Tees Valley – a natural MAA
It was natural for Tees Valley’s five unitary authorities to favour the multi-area agreement approach – they have been working together in a similar way for more than a decade. It was back in 1996 that the unitary authorities of Darlington, Hartlepool, Middlesbrough, Redcar and Cleveland, and Stockton-on-Tees set-up the Tees Valley Joint Strategy Unit to provide cross-boundary, but sub-regional, co-operation.
The JSU has now established a successful record in co-ordinating strategic approaches to economic development, transport, spatial planning, waste management and major housing schemes. It also runs a £25m economic development programme for the regional development agency, One NorthEast.
Tees Valley is proud of its success in attracting investment and it has economically outperformed most of northern England. But the JSU and its private sector partners believe it is essential that the sub-regional infrastructure – especially transport – is developed much further to allow growth to accelerate. That planned development now lies at the heart of what the MAA will focus on. This will involve making the most of the new Teesport deep sea container port and expansion of logistics facilities at Durham Tees Valley Airport. The partner councils believe they must also work together to make better use of the existing economic infrastructure to increase local competitiveness and income, which in turn will help the authorities fulfil their enhanced ‘place shaping’ role.
The creation of an ambitous new Tees Valley Metro scheme to improve links between the five towns is one of the key objectives of the sub-regional group. The MAA will cover the three main ‘transformational’ capital funding streams – regeneration, housing and transport –on a sub-regional basis and in doing so, provide greater flexibility in how they are spent and improve the return on investment. Similarly, the MAA itself is intended to be simple and flexible.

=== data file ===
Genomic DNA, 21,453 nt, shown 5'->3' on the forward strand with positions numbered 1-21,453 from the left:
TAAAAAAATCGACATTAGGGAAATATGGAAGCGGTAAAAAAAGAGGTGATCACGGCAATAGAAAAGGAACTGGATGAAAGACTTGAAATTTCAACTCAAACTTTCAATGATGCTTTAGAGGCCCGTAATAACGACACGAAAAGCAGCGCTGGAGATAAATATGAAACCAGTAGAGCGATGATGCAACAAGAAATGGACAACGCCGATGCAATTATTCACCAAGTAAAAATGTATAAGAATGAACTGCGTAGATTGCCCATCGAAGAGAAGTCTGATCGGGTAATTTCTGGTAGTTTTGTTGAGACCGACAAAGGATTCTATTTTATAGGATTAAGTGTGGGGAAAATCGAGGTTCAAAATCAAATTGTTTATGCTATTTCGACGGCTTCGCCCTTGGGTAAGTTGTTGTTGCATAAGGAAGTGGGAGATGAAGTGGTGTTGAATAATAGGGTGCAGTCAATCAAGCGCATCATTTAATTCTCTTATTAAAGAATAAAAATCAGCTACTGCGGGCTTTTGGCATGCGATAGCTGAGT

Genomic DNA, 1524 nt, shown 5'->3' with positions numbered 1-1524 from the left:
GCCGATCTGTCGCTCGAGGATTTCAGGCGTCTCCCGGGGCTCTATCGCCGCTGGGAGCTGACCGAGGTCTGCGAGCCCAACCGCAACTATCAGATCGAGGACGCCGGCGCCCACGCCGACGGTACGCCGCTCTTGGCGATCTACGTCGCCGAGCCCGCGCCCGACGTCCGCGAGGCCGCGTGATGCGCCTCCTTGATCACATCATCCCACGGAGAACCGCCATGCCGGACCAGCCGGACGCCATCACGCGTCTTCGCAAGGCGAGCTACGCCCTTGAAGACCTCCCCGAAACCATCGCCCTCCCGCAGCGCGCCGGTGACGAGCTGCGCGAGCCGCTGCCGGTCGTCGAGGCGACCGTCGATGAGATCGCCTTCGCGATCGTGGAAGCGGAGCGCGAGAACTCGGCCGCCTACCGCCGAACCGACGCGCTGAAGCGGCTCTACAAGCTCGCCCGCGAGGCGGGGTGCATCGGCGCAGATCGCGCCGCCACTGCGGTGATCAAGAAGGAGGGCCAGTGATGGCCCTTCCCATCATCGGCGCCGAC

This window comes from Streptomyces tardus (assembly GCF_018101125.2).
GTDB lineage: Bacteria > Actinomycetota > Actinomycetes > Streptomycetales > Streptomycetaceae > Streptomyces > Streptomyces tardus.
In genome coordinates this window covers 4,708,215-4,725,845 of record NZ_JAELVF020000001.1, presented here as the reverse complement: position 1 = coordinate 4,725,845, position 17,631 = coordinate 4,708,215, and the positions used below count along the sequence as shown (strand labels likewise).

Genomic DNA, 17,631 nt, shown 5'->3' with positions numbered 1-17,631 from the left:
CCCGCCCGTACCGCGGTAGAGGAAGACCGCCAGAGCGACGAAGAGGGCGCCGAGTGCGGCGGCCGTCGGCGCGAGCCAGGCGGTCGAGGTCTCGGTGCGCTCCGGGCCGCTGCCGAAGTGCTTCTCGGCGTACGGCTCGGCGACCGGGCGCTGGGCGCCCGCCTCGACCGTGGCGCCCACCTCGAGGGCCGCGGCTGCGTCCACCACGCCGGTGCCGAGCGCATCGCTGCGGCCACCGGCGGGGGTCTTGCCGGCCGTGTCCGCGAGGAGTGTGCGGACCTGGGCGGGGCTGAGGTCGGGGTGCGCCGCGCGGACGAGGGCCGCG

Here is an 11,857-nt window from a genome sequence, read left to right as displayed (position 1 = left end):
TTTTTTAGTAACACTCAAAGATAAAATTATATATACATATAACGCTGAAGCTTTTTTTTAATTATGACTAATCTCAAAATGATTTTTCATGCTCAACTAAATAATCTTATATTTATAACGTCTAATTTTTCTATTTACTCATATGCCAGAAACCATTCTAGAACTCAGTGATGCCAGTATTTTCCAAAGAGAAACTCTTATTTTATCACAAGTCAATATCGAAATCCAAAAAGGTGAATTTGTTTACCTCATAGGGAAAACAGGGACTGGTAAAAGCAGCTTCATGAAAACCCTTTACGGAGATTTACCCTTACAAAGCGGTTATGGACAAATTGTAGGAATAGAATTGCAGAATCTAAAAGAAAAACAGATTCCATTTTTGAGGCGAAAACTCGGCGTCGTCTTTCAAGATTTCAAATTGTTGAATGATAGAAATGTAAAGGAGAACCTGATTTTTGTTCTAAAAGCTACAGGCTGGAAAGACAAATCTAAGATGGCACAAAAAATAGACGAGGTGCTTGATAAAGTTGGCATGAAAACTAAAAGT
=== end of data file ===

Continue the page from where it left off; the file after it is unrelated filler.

In turn, the MAA commits the partners to delivering government departments’ Public Service Agreement targets, Departmental Strategic Objectives and contribute to Regional Performance Indicators. It is recognised, though, that the MAA is neither superior nor inferior to the authorities’ own local area agreements. But the MAA should help councils to achieve their LAAs.
Jonathan Spruce of the JSU says that while the MAA follows on from the work of the JSU, it will achieve more than the JSU would have been able to. “It binds all government departments and all the authorities, and the regional tier as well, together to deliver one plan in a holistic way,” he explains. “It needs the new agreement to do that, so that you get your outputs quicker and that means local people get the outputs quicker and more effectively. It’s about achieving our key priorities quicker and more cost effectively by working together. Because there are different funding streams, it needs this binding framework to achieve that.”